I’m guessing napping, myself.
I’m guessing napping, myself.
SF Signal, following up on the various discussions on Young Adult SF/F, asks various members of the sf/f community to suggest YA books for adult readers. Interestingly, I and Patrick Nielsen Hayden, my editor at Tor, offered up the same suggestion, for largely the same reasons. It’s like we have similar tastes in books! And now we know why he bought my book.
In the thread for the entry, there’s this cranky comment, from Jonathan McCalmont:
Yet another part of YA’s Glorious Five Year Plan to convince all adult SFF readers to buy books marketed at kids.
I’m starting to feel man-handled. Every morning I check my feed reader and the night has born the fruit of some corner of the SFF blogosphere wondering why I’m not reading YA, why I’m not respecting YA and why I’m not reading YA right NOW instead of writing this comment.
If ever a blogosphere hobby horse was in need of a backlash it’s this one.
Mr. McCalmont misapprehends the situation here, I think. YA doesn’t need adult SF readers (it’s got more than enough readers as it is) and I don’t actually suspect most YA editors and publishers care whether adult SF/F readers pick up their books; it’s a bonus if they do, but otherwise, eh. The reason people are talking about YA is not a top-down master plan by publishers, but a bottom-up discussion among the sf/f community about whether it is missing vital sf/f work simply because it’s shelved somewhere else in a bookstore than where adult sf/f readers usually go.
YA is literally the dark matter of the sf/f reader universe, an analogy that is especially apt since, just as there is more dark matter than “regular” matter in our universe, so too do the sales of YA sf/f dwarf the sales of adult sf/f. I don’t think it’s a horrible thing to shine a light on what we might be missing, and possibly to our own detriment, both as individual readers and as a community.
The Pope (via the Vatican’s head astronomer) says that believing that alien life could exist elsewhere does not conflict with the Catholic faith:
The Rev. Jose Gabriel Funes, the Jesuit director of the Vatican Observatory, was quoted as saying the vastness of the universe means it is possible there could be other forms of life outside Earth, even intelligent ones.
“How can we rule out that life may have developed elsewhere?” Funes said. “Just as we consider earthly creatures as ‘a brother,’ and ‘sister,’ why should we not talk about an ‘extraterrestrial brother’? It would still be part of creation.”
In the interview by the Vatican newspaper, Funes said that such a notion “doesn’t contradict our faith” because aliens would still be God’s creatures. Ruling out the existence of aliens would be like “putting limits” on God’s creative freedom, he said.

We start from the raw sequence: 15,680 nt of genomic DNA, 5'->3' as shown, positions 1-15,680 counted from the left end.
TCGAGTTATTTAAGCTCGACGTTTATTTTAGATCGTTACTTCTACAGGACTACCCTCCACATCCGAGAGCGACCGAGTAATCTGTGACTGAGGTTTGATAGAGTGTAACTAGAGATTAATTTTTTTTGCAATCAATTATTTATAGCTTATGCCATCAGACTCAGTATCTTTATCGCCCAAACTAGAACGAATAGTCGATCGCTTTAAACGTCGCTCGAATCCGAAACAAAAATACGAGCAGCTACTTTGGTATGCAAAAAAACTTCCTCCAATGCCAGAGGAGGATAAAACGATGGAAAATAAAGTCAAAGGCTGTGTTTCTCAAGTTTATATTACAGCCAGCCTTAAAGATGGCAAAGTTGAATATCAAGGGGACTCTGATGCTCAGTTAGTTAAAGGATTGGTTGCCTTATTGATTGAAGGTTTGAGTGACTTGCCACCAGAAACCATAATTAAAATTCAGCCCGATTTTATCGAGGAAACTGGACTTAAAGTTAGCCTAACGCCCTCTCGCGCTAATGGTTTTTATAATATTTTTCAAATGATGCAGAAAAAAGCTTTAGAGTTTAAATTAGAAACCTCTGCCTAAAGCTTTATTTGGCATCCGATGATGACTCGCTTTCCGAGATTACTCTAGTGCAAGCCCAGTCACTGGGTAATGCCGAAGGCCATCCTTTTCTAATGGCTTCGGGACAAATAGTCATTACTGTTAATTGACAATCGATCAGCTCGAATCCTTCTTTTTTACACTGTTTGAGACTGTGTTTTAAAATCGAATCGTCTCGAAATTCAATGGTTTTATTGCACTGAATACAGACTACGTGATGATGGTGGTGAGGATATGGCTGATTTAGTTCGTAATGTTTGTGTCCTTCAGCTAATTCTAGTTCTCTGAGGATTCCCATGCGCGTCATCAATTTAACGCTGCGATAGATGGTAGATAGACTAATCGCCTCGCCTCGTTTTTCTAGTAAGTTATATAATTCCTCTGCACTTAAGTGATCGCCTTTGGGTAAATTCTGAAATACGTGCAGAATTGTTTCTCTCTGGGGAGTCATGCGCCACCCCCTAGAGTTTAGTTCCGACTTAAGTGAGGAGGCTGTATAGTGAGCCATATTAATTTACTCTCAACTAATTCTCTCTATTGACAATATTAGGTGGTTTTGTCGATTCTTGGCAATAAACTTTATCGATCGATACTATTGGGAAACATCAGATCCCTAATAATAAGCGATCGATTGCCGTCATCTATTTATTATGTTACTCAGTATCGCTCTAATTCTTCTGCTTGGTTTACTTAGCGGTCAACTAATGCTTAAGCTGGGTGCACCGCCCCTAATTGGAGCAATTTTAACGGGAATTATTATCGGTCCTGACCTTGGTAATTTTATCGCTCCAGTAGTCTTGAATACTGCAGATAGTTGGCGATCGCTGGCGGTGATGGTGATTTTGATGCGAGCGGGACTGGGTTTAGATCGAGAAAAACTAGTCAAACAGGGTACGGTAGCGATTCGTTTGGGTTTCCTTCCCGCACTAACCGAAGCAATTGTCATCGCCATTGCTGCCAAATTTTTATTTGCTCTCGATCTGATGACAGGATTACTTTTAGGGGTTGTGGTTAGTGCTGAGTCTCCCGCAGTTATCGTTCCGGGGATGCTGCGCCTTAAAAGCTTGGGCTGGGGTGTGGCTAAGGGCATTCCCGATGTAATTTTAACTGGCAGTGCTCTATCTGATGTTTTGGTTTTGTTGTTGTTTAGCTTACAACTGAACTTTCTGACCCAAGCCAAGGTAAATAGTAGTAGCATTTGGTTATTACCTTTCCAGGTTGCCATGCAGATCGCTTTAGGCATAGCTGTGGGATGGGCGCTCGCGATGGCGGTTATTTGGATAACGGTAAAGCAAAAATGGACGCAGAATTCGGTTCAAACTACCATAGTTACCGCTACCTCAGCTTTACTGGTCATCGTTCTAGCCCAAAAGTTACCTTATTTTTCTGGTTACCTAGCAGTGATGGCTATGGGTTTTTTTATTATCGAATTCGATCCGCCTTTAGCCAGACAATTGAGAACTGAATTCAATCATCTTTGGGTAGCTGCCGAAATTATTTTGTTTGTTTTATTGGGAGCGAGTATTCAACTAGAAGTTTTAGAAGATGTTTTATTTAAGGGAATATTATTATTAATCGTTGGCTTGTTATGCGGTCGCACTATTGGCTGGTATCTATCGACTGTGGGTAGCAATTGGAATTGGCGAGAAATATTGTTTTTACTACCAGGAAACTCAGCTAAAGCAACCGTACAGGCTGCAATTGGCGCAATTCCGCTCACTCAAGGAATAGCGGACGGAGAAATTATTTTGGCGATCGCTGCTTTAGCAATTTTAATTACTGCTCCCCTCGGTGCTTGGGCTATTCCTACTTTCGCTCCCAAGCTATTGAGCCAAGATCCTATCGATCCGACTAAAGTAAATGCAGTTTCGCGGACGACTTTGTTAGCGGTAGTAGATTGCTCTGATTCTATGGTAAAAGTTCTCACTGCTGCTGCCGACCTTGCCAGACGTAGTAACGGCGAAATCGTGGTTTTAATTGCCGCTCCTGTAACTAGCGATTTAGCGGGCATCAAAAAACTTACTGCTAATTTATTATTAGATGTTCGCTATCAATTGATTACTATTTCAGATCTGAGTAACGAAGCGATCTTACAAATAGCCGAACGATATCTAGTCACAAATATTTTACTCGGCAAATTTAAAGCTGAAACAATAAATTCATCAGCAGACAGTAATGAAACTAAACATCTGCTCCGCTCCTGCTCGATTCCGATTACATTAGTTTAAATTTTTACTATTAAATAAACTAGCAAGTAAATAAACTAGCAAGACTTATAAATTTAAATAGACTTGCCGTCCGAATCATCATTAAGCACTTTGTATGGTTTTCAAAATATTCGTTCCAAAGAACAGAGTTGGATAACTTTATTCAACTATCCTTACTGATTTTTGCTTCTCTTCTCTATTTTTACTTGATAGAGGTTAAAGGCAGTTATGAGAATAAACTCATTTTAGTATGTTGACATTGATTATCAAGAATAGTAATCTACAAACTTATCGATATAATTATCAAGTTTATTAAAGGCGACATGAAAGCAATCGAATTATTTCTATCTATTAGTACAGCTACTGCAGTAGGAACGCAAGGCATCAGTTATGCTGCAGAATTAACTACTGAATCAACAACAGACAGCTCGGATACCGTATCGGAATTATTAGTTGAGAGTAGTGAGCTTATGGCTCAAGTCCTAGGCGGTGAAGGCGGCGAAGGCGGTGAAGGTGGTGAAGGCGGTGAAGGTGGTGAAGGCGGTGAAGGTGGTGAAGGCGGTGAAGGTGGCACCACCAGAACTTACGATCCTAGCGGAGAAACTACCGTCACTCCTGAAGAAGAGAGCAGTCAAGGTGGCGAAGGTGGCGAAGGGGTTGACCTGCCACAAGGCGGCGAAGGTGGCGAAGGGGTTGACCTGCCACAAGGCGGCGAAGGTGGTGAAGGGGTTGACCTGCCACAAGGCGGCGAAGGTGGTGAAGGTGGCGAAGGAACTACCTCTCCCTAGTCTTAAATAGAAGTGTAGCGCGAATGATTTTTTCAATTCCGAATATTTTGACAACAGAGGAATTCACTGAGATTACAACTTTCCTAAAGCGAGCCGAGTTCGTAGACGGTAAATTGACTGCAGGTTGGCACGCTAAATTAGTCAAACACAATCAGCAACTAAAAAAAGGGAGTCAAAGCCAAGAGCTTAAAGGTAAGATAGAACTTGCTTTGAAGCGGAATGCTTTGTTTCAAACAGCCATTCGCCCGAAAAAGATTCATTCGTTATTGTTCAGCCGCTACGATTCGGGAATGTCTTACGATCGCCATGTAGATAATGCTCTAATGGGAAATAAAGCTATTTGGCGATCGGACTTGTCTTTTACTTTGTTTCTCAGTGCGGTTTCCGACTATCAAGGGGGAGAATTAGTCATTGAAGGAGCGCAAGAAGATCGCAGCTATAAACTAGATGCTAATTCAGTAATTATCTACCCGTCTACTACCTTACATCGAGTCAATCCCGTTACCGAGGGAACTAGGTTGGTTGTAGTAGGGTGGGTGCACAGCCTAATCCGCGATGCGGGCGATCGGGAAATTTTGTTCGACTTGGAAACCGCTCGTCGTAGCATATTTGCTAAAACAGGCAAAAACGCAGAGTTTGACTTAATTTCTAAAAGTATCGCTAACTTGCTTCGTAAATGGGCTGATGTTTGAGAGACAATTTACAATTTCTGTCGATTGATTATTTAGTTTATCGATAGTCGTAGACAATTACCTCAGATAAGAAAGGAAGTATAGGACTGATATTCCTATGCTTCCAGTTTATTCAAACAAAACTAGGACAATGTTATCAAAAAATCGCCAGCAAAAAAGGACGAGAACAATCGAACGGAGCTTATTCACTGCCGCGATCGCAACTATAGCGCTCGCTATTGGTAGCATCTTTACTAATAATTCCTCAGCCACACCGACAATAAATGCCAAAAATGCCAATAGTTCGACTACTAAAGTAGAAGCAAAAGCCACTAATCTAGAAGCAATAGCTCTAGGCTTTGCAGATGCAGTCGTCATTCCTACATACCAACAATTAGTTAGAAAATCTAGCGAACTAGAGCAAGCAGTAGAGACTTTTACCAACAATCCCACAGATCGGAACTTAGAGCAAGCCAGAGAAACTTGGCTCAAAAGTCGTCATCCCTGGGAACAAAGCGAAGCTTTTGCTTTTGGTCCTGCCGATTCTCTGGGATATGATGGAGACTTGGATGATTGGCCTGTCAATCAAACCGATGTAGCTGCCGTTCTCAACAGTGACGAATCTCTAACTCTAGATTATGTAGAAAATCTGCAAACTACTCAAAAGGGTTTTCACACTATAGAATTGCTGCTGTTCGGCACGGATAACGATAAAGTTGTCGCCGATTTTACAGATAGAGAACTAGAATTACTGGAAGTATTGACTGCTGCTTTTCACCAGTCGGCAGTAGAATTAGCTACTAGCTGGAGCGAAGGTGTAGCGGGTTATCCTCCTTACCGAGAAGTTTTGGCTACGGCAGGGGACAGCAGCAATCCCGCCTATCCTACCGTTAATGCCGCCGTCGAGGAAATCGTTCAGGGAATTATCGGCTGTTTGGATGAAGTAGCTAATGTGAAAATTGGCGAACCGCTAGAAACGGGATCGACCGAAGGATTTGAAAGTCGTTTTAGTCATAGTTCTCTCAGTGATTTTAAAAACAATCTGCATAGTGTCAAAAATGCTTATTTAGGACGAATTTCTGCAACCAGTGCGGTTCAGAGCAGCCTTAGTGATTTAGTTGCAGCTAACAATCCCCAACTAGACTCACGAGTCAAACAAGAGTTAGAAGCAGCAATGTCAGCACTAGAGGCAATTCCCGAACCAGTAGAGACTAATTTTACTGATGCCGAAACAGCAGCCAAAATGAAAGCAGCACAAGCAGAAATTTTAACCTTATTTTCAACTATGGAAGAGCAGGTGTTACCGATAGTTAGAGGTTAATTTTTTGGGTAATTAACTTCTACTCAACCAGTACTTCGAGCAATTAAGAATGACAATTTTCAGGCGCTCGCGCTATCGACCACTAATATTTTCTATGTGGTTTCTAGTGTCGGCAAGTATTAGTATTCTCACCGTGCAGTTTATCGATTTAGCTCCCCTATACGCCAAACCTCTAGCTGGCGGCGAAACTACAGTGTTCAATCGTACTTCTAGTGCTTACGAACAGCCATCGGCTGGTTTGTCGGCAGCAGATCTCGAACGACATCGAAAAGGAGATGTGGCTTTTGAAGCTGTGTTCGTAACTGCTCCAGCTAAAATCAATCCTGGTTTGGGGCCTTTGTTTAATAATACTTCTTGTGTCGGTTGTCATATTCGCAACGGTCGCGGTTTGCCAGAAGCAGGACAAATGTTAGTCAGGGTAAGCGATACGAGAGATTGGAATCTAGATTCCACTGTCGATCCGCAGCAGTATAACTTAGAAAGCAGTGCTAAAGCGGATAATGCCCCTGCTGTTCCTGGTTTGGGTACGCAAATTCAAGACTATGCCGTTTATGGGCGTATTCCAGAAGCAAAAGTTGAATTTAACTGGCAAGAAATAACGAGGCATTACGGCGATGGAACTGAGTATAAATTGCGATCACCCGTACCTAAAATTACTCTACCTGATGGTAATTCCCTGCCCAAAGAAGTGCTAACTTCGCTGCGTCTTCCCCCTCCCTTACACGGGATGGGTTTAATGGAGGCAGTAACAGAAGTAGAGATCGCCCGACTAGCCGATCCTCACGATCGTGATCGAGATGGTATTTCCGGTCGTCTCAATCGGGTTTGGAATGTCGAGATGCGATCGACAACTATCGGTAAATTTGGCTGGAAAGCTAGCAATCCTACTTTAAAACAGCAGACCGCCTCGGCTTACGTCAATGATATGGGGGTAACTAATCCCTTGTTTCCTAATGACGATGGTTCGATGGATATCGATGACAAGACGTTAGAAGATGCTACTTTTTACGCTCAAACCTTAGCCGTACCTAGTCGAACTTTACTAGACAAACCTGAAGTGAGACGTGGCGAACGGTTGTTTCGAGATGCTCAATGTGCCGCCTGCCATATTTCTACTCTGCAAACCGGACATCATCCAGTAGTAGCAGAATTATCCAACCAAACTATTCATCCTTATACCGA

It looks like science fiction’s secret plan to place copies of The Sparrow randomly around the Vatican finally paid off!
Poor, rural, working-class white folks in Appalachia didn’t vote for the rich urban former law professor senator from Chicago. They went for the rich urban former law professor senator born in Chicago instead. But since the vote went so overwhelmingly in one direction rather than the other, and rich urban former law professor senators with Chicago ties are otherwise largely interchangeable, there has to be another controlling factor here. I can’t think what it might be, though. Maybe it will come to me if I think about it.
Oh, wait, I know now. Poor, rural, working-class white folks from Appalachia wanted to strike a blow for feminism. Well, way to go, West Virginia! You’ve certainly done that. And now, clearly, you’ve shown that you’re the most feminist state in all the union.
And to think they once said it couldn’t happen there! They said that poor, rural, working-class folk such as yourself could never vote for a woman to be a presidential nominee, barring something being monstrously and unspeakably wrong with her opponent, perhaps at the genetic level. Well, you showed them, West Virginia. You showed them all.
Your reward is to have Gloria Steinem build a summer home in your borders, possibly in Mingo County, which, with a vote that went 88% for Clinton — a staggering 11 times what Obama got in that county — is inarguably the single most feminist-friendly county in the entire state. Heck, Gloria’s got the U-Haul ready; maybe she’ll live there all the time now. Maybe she’ll bring her friends. Quick, have the menfolk bake a welcoming apple pie. Tell them not to skimp on the cinnamon. You know men. Always skimping, they are.
I’m so proud of you, West Virginia, you glorious feminist paradise, you.